Skip to main content Accessibility help
×
Home
Hostname: page-component-59b7f5684b-qn7h5 Total loading time: 0.286 Render date: 2022-10-04T06:34:11.432Z Has data issue: true Feature Flags: { "shouldUseShareProductTool": true, "shouldUseHypothesis": true, "isUnsiloEnabled": true, "useRatesEcommerce": false, "displayNetworkTab": true, "displayNetworkMapGraph": true, "useSa": true } hasContentIssue true

10 - Resolvable Input/State/Output and State/Signal Nodes

Published online by Cambridge University Press:  05 May 2022

Damir Z. Arov
Affiliation:
South Ukrainian Pedagogical University
Olof J. Staffans
Affiliation:
Åbo Akademi University, Finland
Get access

Summary

In this chapter, we continue the study of the resolvent set and the i/s/o resolvent matrix of an i/s/o node Σ begun in Chapter 5. In particular, we show that if Σ is resolvable, i.e., if Σ has a nonempty resolvent set ρ(Σ), then the main operator A of Σ is also resolvable and ρ(Σ) = ρ(A). Moreover, the i/s/o resolvent matrix is analytic and satisfies the i/s/o resolvent identity in ρ(Σ). Even more interesting is the converse claim: every i/s/o pseudoresolvent is a restriction of the i/s/o resolvent matrix of a unique i/s/o node Σ, where we by an i/s/o pseudo-resolvent mean a locally bounded block matrix operator-valued function that satisfies the i/s/o resolvent identity in some open subset Ω of C. In particular, every i/s/o pseudo-resolvent is analytic. Our class of regular resolvable i/s/o nodes is known from before in the literature with more complicated definitions and different names (e.g., in Staffans, 2005; systems that belong to this class are called “operator nodes”). At the end of this chapter, we continue the study of the connection between the characteristic bundles of a s/s system Σ and the i/s/o resolvent matrices of i/s/o representations of Σ and show that these characteristic bundles are analytic in ρ(Σ).

Type
Chapter
Information
Publisher: Cambridge University Press
Print publication year: 2022

Access options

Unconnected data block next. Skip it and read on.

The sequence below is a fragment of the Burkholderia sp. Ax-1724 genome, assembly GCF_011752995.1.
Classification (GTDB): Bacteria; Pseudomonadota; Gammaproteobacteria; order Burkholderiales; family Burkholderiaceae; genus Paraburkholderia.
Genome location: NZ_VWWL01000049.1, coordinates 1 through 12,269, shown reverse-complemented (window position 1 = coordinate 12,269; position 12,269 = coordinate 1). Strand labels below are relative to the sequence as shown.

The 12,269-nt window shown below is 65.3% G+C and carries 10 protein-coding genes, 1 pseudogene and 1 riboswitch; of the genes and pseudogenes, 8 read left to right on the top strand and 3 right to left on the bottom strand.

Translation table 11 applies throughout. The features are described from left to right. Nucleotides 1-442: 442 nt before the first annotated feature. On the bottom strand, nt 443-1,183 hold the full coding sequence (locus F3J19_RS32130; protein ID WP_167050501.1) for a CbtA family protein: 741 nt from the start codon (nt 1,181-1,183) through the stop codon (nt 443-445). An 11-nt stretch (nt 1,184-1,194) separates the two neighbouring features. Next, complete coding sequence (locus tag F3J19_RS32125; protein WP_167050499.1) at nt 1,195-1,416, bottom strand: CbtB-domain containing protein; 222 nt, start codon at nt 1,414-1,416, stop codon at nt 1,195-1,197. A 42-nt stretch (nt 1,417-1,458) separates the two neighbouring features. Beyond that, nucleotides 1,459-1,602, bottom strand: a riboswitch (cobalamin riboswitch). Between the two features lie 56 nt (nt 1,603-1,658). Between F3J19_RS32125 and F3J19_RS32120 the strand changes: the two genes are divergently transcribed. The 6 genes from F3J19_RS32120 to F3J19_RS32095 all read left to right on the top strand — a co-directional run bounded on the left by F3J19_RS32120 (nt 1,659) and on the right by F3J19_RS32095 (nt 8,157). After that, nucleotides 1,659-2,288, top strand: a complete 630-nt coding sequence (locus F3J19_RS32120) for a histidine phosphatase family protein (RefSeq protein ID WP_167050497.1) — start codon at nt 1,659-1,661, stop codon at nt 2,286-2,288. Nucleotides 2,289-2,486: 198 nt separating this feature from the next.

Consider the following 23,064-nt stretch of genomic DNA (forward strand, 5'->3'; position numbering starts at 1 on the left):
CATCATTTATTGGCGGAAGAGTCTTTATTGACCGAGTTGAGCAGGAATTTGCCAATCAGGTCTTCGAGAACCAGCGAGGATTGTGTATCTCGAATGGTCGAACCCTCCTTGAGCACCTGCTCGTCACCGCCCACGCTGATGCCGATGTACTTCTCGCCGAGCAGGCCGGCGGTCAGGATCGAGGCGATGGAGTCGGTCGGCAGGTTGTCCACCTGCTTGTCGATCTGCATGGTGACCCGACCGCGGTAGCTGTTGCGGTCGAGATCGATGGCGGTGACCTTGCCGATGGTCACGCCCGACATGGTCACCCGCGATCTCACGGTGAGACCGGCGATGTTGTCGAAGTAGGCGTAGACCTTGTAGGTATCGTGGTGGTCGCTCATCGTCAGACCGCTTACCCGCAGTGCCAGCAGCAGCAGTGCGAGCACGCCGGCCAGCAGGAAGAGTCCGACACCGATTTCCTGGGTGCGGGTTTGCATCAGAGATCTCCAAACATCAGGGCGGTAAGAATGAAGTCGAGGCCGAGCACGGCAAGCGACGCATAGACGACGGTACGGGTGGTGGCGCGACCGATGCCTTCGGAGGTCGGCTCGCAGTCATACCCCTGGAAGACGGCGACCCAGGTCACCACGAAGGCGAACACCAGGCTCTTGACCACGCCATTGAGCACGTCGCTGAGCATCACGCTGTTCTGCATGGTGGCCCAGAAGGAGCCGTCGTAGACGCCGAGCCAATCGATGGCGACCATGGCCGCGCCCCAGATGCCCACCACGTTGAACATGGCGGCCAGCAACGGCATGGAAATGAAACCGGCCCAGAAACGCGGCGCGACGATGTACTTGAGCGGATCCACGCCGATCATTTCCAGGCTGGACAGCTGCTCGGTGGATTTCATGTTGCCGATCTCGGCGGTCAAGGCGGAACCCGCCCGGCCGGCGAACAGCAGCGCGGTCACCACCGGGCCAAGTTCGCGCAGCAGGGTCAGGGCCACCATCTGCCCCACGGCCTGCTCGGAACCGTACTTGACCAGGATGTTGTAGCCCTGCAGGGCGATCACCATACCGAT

Get access to the full version of this content by using one of the access options below. (Log in options will check for institutional or personal access. Content may require purchase if you do not have access.)

Save book to Kindle

To save this book to your Kindle, first ensure coreplatform@cambridge.org is added to your Approved Personal Document E-mail List under your Personal Document Settings on the Manage Your Content and Devices page of your Amazon account. Then enter the ‘name’ part of your Kindle email address below. Find out more about saving to your Kindle.

Note you can select to save to either the @free.kindle.com or @kindle.com variations. ‘@free.kindle.com’ emails are free but can only be saved to your device when it is connected to wi-fi. ‘@kindle.com’ emails can be delivered even when you are not connected to wi-fi, but note that service fees apply.

Find out more about the Kindle Personal Document Service.

Available formats
×

Save book to Dropbox

To save content items to your account, please confirm that you agree to abide by our usage policies. If this is the first time you use this feature, you will be asked to authorise Cambridge Core to connect with your account. Find out more about saving content to Dropbox.

Available formats
×

Save book to Google Drive

To save content items to your account, please confirm that you agree to abide by our usage policies. If this is the first time you use this feature, you will be asked to authorise Cambridge Core to connect with your account. Find out more about saving content to Google Drive.

Available formats
×